ros ruan commune, Preah Vihear province – Life in this remote northern region of Cambodia has been tough for villagers. Hardship is evident in nearly everything, from the dusty soil that yields mediocre crops to the rutted roads that show signs of yearly washouts during the rainy season.
And it is evident on the faces of the villagers themselves. Lifetimes spent toiling in the sun has hardened them, darkened them. Yet elders say nothing worries them like malaria. They are old, they say, and have lived their lives. But they are concerned about the well-being of the children, who, like many Cambodians, could be susceptible to one of the country’s top killers, which last year accounted for a reported 608 deaths.
On Monday, the National Malaria Center distributed 600 nets to families from three villages in the commune, alleviating at least the fear of malaria in a part of the country that has known a lot of fear.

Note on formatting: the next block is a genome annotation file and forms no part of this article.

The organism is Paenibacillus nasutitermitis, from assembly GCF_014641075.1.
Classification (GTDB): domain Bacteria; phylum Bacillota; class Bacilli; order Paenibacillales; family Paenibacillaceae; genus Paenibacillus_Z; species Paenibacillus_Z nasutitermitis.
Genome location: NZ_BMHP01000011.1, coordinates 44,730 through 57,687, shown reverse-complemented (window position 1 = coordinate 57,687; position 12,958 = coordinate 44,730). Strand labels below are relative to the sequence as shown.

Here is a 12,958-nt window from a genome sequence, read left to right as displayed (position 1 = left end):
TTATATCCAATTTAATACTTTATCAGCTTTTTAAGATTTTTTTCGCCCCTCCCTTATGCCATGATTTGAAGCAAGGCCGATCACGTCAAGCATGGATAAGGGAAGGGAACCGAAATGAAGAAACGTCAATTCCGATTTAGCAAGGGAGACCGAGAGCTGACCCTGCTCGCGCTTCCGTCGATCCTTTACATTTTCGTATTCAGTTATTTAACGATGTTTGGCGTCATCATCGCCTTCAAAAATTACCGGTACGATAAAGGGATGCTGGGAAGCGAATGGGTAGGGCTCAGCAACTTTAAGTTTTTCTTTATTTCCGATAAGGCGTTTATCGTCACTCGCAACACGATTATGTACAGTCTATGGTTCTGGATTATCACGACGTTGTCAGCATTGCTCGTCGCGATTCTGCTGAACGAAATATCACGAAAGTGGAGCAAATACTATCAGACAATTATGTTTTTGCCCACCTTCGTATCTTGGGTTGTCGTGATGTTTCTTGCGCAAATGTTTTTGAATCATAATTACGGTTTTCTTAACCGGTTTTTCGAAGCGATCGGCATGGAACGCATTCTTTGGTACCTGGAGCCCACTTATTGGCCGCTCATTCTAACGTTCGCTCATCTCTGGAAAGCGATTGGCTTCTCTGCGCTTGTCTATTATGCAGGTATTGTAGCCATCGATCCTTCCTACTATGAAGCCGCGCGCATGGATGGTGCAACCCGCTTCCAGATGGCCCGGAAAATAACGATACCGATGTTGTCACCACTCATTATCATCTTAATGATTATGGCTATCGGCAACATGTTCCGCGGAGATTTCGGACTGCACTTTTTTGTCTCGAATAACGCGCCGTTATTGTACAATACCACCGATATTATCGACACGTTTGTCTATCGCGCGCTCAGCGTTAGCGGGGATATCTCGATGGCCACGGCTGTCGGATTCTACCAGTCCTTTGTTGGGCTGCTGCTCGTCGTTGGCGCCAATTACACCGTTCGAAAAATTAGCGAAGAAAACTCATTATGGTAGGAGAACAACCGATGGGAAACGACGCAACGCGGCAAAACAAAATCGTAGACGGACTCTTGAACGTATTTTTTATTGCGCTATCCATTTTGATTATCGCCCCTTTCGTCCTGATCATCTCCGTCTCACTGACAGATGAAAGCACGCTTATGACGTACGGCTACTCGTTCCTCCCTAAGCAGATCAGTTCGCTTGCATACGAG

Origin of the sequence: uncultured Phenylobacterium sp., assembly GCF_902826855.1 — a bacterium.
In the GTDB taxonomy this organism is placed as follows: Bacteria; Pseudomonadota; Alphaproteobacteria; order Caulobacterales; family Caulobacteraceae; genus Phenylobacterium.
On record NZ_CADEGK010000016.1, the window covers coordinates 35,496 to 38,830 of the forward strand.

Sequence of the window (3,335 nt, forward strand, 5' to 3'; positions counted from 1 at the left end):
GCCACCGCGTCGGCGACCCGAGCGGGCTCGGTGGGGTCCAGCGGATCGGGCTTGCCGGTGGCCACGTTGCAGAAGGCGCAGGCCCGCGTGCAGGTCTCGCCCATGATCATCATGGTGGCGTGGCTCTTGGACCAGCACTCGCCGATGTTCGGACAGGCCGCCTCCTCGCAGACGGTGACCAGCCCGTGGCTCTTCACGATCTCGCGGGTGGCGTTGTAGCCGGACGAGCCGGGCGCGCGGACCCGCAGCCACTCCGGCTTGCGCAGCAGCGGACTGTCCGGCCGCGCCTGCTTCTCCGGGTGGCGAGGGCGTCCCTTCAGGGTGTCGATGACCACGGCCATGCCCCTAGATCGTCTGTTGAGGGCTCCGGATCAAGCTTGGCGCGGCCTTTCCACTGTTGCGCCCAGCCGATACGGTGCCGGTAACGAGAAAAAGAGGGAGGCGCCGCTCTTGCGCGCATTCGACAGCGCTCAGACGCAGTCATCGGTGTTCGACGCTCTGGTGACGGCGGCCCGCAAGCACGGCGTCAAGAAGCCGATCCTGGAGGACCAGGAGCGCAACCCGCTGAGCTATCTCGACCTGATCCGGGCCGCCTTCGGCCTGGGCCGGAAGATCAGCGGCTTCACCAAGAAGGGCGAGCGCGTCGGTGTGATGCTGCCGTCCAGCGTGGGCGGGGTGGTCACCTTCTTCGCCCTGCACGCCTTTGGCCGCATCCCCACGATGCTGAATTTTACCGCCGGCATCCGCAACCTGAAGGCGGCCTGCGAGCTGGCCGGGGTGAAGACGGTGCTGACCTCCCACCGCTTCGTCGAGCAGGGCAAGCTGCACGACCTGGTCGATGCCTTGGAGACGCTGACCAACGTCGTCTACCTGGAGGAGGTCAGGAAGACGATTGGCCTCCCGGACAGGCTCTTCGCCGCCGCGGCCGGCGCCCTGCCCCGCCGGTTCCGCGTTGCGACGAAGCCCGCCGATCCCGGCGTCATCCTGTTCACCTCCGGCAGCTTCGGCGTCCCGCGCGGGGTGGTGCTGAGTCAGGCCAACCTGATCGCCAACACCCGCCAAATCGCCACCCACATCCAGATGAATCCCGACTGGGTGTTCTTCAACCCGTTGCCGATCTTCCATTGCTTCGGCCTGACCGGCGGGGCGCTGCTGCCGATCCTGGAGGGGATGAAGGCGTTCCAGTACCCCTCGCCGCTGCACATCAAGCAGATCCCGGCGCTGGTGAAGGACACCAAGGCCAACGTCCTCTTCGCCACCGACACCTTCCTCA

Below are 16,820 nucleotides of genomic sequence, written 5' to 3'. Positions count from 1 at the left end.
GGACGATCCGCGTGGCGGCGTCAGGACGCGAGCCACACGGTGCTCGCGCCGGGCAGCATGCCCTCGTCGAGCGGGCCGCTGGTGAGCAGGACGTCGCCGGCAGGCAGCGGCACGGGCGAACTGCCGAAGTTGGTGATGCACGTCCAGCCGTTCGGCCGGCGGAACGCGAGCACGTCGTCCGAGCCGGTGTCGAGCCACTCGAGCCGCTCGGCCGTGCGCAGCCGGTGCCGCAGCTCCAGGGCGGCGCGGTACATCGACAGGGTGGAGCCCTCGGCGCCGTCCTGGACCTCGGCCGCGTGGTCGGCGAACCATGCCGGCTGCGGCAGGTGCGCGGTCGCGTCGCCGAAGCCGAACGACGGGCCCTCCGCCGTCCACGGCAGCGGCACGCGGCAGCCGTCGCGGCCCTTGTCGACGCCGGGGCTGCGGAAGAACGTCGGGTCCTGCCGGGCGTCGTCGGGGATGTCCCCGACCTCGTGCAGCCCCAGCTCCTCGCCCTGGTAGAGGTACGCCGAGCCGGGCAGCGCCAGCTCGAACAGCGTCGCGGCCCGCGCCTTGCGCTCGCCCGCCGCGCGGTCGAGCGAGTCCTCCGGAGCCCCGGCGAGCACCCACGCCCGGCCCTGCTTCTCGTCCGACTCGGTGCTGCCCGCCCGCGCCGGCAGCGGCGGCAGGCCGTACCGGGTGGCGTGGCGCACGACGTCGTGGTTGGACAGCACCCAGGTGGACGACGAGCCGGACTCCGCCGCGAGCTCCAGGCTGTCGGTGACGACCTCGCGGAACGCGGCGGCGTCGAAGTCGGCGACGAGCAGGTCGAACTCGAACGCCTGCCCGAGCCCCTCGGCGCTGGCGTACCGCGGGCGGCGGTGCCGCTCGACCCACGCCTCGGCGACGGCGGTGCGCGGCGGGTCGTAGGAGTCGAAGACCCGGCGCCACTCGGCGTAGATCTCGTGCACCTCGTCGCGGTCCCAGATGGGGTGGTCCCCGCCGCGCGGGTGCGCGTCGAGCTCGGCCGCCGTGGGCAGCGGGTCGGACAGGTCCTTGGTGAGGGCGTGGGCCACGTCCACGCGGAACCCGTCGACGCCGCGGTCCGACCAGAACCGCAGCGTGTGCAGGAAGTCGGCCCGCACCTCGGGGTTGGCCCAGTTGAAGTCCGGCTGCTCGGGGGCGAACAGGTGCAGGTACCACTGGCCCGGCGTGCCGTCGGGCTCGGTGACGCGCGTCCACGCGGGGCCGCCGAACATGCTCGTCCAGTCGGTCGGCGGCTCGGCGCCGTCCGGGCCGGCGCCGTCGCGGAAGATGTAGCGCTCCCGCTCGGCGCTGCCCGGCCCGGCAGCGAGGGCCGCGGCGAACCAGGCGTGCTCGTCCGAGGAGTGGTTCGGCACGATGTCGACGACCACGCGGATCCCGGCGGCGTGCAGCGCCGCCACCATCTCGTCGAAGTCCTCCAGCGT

Up until 1998, it was nearly impossible to reach this remote cluster of villages, which have been carved out of the deciduous forest that carpet the region. Khmer Rouge guerrillas were still active here, the roads were often mined, and ambushes were not unlikely.
Now, peace and stability have come, and with them some development.
Neighboring Robib, less than an hour’s drive south from here, is the home of a pilot project by Bernard Krisher, chairman of Japan Relief for Cambodia and also the publisher of The Cambodia Daily.
Schools are being built here, outfitted with solar panels and linked to the Internet for education and telemedicine purposes.
It was on a trip here to see the Brad Washburn School in Ros Ruan earlier this year that Krisher was approached by villagers who told him their concerns about malaria.